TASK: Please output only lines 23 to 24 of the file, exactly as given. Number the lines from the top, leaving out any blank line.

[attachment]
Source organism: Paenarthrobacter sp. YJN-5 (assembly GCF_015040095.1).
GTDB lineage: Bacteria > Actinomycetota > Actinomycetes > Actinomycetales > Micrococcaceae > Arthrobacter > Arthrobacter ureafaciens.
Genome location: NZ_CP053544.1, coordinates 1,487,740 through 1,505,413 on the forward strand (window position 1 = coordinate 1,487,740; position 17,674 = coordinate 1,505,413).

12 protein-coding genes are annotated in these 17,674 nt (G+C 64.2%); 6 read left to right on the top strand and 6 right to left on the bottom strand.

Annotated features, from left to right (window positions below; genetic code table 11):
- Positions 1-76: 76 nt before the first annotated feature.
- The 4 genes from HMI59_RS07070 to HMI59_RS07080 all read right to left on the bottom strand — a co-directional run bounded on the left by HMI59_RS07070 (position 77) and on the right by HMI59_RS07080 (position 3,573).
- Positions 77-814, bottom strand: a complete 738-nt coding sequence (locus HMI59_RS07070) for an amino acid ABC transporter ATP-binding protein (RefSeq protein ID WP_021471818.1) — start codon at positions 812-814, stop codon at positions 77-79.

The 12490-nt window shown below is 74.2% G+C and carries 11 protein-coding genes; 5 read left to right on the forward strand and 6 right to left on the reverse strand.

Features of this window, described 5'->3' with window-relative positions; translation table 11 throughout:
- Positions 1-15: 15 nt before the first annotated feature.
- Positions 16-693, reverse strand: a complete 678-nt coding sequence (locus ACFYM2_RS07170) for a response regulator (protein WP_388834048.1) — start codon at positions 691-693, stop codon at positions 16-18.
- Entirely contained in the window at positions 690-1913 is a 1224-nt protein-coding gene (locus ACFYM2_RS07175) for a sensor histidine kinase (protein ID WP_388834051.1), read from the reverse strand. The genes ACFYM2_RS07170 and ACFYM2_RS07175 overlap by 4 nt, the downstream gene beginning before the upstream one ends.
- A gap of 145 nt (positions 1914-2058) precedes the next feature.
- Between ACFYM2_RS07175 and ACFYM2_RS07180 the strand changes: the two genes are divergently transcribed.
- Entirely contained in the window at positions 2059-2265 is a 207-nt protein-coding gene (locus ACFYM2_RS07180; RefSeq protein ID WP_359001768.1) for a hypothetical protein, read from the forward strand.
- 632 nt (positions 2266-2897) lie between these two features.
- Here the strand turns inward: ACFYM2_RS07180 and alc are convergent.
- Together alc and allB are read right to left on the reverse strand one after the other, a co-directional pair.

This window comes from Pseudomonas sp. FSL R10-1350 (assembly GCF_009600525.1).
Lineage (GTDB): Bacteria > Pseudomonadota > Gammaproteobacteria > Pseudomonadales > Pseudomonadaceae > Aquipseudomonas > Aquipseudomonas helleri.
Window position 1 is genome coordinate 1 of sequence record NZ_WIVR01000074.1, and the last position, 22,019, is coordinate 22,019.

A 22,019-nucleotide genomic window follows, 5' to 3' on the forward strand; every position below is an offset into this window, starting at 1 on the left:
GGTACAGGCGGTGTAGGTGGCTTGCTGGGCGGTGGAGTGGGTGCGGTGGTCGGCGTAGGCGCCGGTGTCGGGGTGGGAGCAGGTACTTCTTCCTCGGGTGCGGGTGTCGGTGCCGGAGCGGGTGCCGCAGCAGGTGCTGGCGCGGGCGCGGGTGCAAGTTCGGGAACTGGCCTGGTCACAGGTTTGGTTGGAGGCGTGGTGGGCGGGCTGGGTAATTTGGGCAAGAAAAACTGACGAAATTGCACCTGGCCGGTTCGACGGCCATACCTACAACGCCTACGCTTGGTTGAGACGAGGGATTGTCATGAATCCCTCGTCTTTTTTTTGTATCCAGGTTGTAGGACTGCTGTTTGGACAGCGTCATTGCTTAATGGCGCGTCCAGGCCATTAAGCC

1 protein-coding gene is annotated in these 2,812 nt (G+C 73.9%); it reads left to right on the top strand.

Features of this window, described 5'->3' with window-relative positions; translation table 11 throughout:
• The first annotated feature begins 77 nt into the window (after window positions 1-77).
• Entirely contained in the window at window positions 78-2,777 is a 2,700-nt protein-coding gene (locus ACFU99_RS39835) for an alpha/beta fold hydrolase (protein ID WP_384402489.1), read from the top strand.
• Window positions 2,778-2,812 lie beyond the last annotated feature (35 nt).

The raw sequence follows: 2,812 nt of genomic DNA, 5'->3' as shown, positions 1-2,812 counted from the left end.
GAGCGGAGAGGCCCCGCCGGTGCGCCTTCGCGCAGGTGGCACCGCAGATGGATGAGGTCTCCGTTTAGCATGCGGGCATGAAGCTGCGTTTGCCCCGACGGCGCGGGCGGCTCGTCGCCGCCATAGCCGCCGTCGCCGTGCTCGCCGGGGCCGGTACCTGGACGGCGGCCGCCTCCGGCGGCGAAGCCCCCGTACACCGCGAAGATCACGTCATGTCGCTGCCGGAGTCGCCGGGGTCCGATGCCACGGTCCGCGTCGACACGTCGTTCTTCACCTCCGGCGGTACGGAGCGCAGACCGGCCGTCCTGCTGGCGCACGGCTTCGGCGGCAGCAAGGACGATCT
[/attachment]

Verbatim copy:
A 22,019-nucleotide genomic window follows, 5' to 3' on the forward strand; every position below is an offset into this window, starting at 1 on the left:
GGTACAGGCGGTGTAGGTGGCTTGCTGGGCGGTGGAGTGGGTGCGGTGGTCGGCGTAGGCGCCGGTGTCGGGGTGGGAGCAGGTACTTCTTCCTCGGGTGCGGGTGTCGGTGCCGGAGCGGGTGCCGCAGCAGGTGCTGGCGCGGGCGCGGGTGCAAGTTCGGGAACTGGCCTGGTCACAGGTTTGGTTGGAGGCGTGGTGGGCGGGCTGGGTAATTTGGGCAAGAAAAACTGACGAAATTGCACCTGGCCGGTTCGACGGCCATACCTACAACGCCTACGCTTGGTTGAGACGAGGGATTGTCATGAATCCCTCGTCTTTTTTTTGTATCCAGGTTGTAGGACTGCTGTTTGGACAGCGTCATTGCTTAATGGCGCGTCCAGGCCATTAAGCC